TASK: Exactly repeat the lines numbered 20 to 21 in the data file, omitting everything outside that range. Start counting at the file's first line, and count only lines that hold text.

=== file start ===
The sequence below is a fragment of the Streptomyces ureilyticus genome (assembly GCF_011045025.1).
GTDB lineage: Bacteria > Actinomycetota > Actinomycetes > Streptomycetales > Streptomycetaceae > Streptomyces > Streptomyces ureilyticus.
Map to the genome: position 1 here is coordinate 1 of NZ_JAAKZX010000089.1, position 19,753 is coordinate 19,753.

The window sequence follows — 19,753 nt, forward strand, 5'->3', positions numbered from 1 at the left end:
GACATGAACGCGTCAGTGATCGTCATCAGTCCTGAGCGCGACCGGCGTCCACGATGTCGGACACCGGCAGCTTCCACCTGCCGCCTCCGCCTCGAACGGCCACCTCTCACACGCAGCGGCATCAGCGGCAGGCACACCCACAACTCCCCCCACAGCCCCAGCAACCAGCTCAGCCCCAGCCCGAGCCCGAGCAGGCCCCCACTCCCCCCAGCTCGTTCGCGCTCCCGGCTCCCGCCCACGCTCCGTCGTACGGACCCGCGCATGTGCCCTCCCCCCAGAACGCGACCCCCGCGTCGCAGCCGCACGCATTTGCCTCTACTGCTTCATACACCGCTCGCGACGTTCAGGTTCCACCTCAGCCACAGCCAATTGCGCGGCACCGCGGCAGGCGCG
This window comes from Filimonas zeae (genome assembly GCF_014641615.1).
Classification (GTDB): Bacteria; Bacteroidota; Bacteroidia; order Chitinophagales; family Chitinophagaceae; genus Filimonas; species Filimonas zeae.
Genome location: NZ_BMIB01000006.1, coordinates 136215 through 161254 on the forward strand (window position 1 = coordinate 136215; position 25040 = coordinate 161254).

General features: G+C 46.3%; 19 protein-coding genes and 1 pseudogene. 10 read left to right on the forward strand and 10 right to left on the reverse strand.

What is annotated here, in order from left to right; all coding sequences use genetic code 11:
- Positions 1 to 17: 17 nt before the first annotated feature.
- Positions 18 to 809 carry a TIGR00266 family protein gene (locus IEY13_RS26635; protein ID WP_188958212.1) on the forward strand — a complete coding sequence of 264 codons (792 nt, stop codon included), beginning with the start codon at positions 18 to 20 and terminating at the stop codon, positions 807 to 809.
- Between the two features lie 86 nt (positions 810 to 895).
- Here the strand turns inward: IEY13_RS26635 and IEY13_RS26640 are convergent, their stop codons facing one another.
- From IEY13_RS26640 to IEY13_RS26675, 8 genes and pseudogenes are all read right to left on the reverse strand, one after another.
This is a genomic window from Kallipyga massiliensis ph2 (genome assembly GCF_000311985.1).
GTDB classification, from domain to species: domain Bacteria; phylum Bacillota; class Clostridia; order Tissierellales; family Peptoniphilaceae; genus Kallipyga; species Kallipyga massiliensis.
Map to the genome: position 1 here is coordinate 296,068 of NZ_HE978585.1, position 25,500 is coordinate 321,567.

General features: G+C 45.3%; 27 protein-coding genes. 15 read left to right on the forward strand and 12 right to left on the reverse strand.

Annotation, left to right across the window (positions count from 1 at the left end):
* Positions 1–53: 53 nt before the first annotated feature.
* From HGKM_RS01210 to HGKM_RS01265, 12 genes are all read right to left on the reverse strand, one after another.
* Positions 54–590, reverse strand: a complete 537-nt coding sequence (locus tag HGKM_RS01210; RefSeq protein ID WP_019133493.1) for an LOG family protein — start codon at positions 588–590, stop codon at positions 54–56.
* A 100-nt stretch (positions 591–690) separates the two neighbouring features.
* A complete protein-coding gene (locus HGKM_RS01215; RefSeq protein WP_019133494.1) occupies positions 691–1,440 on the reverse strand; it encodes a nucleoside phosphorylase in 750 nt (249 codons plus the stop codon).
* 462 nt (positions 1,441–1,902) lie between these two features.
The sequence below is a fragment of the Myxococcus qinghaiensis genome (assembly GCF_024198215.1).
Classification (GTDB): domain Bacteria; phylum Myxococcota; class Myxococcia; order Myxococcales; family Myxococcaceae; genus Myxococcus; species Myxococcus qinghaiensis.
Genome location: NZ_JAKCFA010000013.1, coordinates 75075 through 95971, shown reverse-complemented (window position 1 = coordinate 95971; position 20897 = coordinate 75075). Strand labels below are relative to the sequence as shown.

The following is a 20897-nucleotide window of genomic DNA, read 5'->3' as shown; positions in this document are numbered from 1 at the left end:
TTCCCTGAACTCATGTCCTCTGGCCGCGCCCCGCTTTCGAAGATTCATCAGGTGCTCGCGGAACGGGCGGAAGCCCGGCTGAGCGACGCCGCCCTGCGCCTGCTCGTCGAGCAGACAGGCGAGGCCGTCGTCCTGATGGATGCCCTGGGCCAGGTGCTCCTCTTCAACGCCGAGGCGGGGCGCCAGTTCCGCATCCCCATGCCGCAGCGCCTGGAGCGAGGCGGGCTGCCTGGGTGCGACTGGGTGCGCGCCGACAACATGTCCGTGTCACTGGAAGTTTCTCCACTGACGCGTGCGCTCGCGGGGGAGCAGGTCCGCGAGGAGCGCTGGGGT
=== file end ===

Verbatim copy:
Annotation, left to right across the window (positions count from 1 at the left end):
* Positions 1–53: 53 nt before the first annotated feature.